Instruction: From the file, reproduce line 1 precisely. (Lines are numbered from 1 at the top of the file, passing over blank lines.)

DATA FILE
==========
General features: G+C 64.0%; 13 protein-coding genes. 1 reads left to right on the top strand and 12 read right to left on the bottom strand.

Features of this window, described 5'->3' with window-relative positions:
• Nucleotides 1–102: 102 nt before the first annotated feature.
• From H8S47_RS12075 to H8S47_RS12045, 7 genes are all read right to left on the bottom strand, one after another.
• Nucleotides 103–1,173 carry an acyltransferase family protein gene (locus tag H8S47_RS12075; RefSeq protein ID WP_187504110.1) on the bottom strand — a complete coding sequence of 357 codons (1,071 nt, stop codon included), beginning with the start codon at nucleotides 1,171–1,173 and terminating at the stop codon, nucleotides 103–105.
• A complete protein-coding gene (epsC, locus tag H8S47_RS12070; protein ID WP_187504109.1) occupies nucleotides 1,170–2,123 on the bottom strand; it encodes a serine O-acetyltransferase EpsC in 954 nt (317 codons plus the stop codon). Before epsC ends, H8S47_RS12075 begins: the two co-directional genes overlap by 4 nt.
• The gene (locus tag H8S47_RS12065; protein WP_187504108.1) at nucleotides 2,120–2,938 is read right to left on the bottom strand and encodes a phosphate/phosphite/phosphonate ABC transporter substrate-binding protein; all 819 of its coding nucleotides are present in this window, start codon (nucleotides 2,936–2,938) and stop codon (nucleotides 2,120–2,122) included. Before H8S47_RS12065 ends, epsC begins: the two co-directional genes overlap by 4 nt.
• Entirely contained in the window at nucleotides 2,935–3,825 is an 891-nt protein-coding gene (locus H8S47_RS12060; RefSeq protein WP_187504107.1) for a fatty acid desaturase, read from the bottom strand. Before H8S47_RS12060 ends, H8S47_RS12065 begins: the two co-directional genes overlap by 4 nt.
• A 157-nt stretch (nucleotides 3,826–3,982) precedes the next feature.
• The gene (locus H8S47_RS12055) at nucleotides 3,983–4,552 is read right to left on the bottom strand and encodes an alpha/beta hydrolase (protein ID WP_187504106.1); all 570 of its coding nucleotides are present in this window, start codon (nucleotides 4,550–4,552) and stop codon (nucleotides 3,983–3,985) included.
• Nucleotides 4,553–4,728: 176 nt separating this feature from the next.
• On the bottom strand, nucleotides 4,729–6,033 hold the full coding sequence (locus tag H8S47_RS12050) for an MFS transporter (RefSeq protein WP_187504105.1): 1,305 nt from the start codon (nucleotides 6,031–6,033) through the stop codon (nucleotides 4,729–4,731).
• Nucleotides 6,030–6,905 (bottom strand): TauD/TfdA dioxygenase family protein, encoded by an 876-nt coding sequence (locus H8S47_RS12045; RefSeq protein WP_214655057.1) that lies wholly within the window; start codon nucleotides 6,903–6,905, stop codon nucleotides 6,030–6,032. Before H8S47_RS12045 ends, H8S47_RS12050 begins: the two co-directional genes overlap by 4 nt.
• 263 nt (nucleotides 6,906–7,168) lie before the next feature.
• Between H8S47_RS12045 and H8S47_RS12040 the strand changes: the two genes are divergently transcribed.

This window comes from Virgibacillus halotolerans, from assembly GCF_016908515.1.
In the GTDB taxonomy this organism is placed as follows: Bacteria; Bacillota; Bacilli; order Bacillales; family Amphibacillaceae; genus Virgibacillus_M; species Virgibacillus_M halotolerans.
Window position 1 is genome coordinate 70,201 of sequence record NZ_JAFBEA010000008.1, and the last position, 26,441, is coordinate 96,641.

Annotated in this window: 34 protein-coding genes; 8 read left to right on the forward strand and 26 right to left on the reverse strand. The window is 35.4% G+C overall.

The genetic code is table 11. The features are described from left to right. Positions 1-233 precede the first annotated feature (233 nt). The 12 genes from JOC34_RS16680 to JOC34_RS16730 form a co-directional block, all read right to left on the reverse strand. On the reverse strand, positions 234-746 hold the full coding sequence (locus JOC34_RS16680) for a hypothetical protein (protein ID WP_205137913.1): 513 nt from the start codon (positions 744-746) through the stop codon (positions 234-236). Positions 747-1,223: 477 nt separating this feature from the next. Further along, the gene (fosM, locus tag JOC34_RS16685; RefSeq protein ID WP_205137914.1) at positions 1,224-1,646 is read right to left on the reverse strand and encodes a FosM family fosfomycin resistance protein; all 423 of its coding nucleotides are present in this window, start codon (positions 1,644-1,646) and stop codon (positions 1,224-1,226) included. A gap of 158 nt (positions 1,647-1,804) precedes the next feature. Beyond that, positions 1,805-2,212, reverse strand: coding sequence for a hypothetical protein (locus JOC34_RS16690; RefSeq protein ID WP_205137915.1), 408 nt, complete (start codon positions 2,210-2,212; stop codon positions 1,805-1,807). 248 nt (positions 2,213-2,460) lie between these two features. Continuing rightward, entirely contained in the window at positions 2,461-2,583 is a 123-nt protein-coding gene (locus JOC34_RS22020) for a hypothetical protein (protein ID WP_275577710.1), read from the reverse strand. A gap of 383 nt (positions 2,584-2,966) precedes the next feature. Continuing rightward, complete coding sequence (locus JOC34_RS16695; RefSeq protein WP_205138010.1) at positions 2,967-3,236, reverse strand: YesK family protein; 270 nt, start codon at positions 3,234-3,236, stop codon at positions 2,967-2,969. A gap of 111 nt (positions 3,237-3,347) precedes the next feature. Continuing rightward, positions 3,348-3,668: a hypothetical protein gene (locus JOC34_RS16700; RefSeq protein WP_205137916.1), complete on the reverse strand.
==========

General features: G+C 64.0%; 13 protein-coding genes. 1 reads left to right on the top strand and 12 read right to left on the bottom strand.